Food packaging enterprises are responsible for ensuring that any substances migrating into the packaged food are safe for consumer health. Law-makers stipulate that any materials that come into contact with food must be proven to meet the provisions of current food legislation. In Europe food safety for packaging is governed by Regulation (EC) No. 1935/2004.
A total of 17 groups of materials and objects are defined – from cork and glass to plastic and textiles.
The materials used must be labelled “For Food Use” and bear a suitable logo; for instance, a coffee machine, a wine bottle or a soup spoon.
Products must be traceable to ensure faulty goods can be recalled or specific information can be made available to the public.
Special printing inks for food packaging come in numerous colours and versions. Photo: kaboompics.com / pexels.com
Mineral Oils in Cosmetics
Like with packaged foodstuffs the topic of mineral oil residues might also be of interest to cosmetic packaging outfits. However, according to experts, it is not yet sufficiently clear whether these substances can actually be absorbed through the skin. Cosmetic firms likeNIVEAalso point out that mineral oils have for decades been used in skincare products without any negative impact on health. A distinction is made between MOAH (Mineral Oil Aromatic Hydrocarbons) and MOSH (Mineral Oil Saturated Hydrocarbons). From a chemical point of view it is key to note that the latter are saturated hydrocarbons. For their use in cosmetics they are highly purified. This aims to rule out any risk to health. MOAH are aromatic hydrocarbon compounds. They are largely filtered out during the production and processing phase. No risks are posed by any residues remaining, say the company.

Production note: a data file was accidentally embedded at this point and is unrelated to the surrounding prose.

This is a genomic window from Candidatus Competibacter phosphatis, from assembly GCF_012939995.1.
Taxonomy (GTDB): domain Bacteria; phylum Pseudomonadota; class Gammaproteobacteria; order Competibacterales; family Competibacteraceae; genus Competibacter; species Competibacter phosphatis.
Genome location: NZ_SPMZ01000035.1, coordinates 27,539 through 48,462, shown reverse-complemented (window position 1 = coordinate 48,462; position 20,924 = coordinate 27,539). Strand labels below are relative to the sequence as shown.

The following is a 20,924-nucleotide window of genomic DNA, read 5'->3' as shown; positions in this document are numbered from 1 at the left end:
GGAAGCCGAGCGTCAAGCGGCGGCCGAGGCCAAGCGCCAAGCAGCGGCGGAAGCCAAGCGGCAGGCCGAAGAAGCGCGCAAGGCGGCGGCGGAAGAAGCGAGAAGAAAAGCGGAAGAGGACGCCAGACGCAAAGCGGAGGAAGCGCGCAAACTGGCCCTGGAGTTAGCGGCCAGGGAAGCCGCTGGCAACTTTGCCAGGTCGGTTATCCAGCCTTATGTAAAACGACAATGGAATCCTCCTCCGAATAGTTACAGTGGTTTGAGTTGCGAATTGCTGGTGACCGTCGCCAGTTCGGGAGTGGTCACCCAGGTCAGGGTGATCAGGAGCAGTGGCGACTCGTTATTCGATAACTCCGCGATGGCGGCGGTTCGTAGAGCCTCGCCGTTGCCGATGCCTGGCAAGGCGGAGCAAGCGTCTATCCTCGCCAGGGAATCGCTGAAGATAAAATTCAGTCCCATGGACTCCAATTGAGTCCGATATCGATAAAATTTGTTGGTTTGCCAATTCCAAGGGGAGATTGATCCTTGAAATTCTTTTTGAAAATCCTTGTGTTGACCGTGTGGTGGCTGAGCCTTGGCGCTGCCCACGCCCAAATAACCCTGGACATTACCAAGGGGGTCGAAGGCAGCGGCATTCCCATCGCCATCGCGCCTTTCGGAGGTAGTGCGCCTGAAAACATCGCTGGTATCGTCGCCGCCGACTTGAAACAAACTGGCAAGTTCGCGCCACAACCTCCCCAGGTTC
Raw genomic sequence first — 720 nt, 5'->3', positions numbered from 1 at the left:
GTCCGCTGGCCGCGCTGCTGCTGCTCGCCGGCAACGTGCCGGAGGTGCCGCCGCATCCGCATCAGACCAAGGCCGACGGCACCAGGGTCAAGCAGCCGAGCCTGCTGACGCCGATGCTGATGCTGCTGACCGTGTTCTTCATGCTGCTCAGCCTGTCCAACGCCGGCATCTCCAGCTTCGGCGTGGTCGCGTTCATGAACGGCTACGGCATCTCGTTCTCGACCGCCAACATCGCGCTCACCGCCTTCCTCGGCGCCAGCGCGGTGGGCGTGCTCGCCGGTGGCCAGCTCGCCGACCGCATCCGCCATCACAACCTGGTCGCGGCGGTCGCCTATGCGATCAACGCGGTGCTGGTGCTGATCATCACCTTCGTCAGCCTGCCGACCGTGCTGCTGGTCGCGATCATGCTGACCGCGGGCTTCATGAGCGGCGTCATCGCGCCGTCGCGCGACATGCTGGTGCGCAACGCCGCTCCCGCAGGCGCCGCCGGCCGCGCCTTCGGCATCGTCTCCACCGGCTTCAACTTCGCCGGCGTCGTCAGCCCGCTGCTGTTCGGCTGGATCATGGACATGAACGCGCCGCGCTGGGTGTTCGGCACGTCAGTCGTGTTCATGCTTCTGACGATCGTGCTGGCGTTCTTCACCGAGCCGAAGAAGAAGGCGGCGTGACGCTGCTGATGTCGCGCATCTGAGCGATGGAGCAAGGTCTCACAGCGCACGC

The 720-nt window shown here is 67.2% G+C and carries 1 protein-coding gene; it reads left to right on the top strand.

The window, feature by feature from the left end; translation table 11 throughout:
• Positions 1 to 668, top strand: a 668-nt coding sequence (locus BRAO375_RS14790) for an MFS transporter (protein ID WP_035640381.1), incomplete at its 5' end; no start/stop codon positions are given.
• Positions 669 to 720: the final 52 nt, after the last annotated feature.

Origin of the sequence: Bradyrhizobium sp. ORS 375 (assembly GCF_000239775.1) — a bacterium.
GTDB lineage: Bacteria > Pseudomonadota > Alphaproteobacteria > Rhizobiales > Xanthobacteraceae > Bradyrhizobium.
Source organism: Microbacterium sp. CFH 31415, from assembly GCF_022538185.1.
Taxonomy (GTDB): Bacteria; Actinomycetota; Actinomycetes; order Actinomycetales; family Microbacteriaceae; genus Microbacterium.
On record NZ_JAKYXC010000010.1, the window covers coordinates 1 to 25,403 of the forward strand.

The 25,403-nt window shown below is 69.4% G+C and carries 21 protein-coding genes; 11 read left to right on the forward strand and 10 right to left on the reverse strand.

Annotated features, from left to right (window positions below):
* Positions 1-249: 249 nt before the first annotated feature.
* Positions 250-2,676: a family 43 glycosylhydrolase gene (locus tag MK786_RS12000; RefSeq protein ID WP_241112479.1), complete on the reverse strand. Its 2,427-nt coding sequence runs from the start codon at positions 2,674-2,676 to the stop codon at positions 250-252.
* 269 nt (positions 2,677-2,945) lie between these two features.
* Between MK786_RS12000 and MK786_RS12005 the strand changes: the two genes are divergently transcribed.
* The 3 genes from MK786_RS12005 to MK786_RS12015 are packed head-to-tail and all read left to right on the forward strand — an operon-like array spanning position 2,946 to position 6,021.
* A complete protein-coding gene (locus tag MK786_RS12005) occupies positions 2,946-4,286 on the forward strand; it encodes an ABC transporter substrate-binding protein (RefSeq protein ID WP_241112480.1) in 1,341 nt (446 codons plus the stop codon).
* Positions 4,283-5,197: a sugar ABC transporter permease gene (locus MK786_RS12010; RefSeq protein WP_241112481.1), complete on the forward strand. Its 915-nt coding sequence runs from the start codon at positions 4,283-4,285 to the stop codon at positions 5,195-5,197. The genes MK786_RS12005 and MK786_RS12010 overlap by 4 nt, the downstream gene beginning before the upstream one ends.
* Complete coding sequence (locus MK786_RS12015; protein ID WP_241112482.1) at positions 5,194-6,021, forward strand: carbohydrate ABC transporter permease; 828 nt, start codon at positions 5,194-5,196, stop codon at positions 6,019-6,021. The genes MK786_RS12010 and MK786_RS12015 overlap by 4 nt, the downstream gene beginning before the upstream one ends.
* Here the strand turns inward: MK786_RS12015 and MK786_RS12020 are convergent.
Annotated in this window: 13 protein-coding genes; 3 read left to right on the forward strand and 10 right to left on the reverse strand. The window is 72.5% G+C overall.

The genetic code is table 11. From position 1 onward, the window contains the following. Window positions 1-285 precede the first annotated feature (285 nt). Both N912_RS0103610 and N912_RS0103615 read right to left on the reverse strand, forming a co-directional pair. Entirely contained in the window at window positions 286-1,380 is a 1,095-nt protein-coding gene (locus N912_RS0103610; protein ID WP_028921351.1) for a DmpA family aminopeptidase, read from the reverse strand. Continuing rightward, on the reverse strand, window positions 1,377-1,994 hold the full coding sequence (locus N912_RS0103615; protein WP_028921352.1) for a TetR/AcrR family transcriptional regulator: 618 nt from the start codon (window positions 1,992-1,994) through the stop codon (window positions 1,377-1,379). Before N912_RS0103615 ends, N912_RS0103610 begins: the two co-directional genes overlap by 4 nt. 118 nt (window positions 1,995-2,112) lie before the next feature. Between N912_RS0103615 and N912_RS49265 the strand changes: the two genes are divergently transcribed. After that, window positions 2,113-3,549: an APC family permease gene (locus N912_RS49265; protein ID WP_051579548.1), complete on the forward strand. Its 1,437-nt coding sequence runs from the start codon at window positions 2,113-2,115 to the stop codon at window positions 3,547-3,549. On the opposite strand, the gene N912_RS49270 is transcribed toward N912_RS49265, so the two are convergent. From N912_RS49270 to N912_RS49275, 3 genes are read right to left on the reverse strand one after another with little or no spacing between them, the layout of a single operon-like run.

FoodSafe® coatings from ACTEGA carry their own logo. Photo: ACTEGA
Safe Packaging Printing
There are numerous factors that can affect migration. The spectrum here includes the properties of the printed material, printing inks and coatings, adhesives, design, logistics, hygiene and much more. Selecting suitable raw materials is therefore of prime importance.
On offer are special printing inks for food packaging that keep mass transfers to a minimum. The range comprises various coatings like dispersion coatings, water-based printing inks for flexographic printing, sheet offset printing inks or solvent-based printing inks for gravure and flexographic printing. Generally these involve a low migration risk. The inks are volatile and generally evaporate during the drying process. And UV-curing inks and coatings are all very stable thanks to the radiation and immediately form a dry colour film.
Under the heading FoodSafe®coatings specialist ACTEGA offers a comprehensive range of foodsafe coatings. Whether matt, gloss, high-gloss or special coatings: at under 60 milligrams per kilo all of these are rated low migration according to the EU threshold limit. Furthermore, the low-odour, water-based FoodSafe coatings also do without constituent components like mineral oils (MOSH, MOAH), heavy metals or phthalates.
Serving as the basis for the threshold calculation is the EU cube model, representing packaging for one kilogramme of food. The cube (10 x 10 x 10 cm) has a volume of one litre. It has a surface area of 60 cm2. It is assumed that the average EU citizen weighs 60 kilogrammes and consumes one kilogramme of the packaged food per day. According to the regulation exactly 60 mg/kg is considered physiologically safe.